Prescribed fire is a topic that can range from modelling smoke plumes to gauging how much controlled burns reduce the risk of wildfires. But what can be lost in the science is the restorative power and the beauty of prescribed fire.
Here’s the take from two members of DNR’s southeast Georgia fire crew this year.
Burning the Rocks
By Ani Marty
I first burned at Broxton Rocks Preserve when I was a Student Conservation Association intern in 2017. This 1,650-acre site is maintained by The Nature Conservancy in southeast Georgia near the town of Broxton. The preserve is best known for Altamaha Grit, a layer of sandstone that has been exposed for centuries and offers a unique ecosystem and home for many rare and endangered species.
Burning at “the Rocks” is something to be experienced and something I’ve grown to appreciate since my first burns there. It’s different from other properties I’ve burned with DNR. There’s an ecological history at Broxton Rocks, an old one, that generation after generation has taken part in to create the preserve we see today.
The preserve’s longleaf pine savanna is exciting to see, and even more so for a trained eye. While my first burn inspired me to continue working with fire, work there now offers a different sort of vision.
After that first burn at Broxton Rocks, the next couple of fire seasons were mostly spent working in areas where fire had been suppressed for decades. Fighting with a drip torch and a tool through the unforgiving southern rough to give the longleaf pine ecosystem a chance to bounce back, I saw spans of wiregrass. When I returned, areas burned before had changed. What had been a single clump of wiregrass overrun with gallberry had grown into a patch that could hold more fire.
With every burn, there was rebirth and a slow rebuilding, the flicker of a recovering ecosystem.
Now at the Rocks, we return to burn a place that doesn’t require us to coax the flames to spread. In the heat of June this year, we only needed to drag a line of fire along the longleaf savanna. Working with The Nature Conservancy and Orianne Society, I got to light and then sit back and watch the savanna take control.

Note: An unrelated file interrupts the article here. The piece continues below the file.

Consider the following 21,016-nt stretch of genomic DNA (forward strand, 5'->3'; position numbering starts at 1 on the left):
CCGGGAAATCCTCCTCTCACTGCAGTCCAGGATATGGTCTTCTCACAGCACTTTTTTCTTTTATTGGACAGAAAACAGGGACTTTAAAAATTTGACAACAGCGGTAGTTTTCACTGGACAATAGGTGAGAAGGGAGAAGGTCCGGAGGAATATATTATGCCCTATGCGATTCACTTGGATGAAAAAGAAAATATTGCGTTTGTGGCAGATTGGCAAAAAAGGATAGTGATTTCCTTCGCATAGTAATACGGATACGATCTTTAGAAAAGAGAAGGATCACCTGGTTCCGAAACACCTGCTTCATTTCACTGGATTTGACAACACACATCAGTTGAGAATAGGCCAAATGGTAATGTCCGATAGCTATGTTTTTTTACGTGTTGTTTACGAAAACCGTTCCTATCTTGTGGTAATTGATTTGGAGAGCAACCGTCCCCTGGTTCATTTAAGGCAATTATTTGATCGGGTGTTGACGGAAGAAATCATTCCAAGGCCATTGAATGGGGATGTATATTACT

The fuel animated the fire, guiding it where it needed to go – dancing along the grit, flitting from pine litter to wiregrass. The black left behind was sharp and clean, ready for the next cycle of growth, a promise that what once was can be again. And a reminder of how much a little fire can do.
Beauty of Night Burns
By Ben Grunwald
There is nothing quite like a night-time burn. This is partially from a purely aesthetic point of view.
The pines lit by moonlight above and the flickering orange below. The crackle and roar of flames punctuating the quiet of night. Not to mention the satisfaction of seeing your firing patterns in the dark and watching them do just what you wanted.
Yet night burns are also a fantastic display of prescribed fire’s versatility as a land management tool.
In May, we were lucky enough to burn through the night at the Orianne Indigo Snake Preserve, which runs along the Ocmulgee River in south Georgia. Pulling off large-scale burns at night can be hard. The weather must be just right, with good winds and low humidity throughout the night. Plus, folks aren’t usually looking to end their shift at 4 a.m. But conditions this time were perfect and Georgia Interagency Burn Team members from The Orianne Society, The Nature Conservancy and DNR crews showed up (although we kept separate for social-distancing purposes).
Burning after dark also presents unique hazards compared to daytime operations. Firefighter watch-out situations such as “in country not seen in daylight” suddenly become very real and dangerous scenarios. However, with a solid briefing, communication and a buddy system, everyone felt comfortable.
Considering these complications, it might seem like an odd choice to even try for a night burn. However, that night’s fire made it clear how useful these burns can be. The unit my crew lit was a pine flatwoods with a four-year rough and patches that hadn’t been burned in even longer. The weather had been hot and dry the previous week, setting up the volatile palmetto and gallberry fuels for a potential blow-up. Burning the unit in winter would avoid these issues, but it wouldn’t achieve our ecological objectives.
Carrying out the burn at night in May gave us the best of both worlds. The cool night air helped moderate fire behavior, while we still made a significant impact for habitat restoration.
Everyone stayed safe, the fire effects were impressive and, of course, the fire was beautiful.
Ani Marty led the southeast Georgia fire crew, and Ben Grunwald worked as a crew member.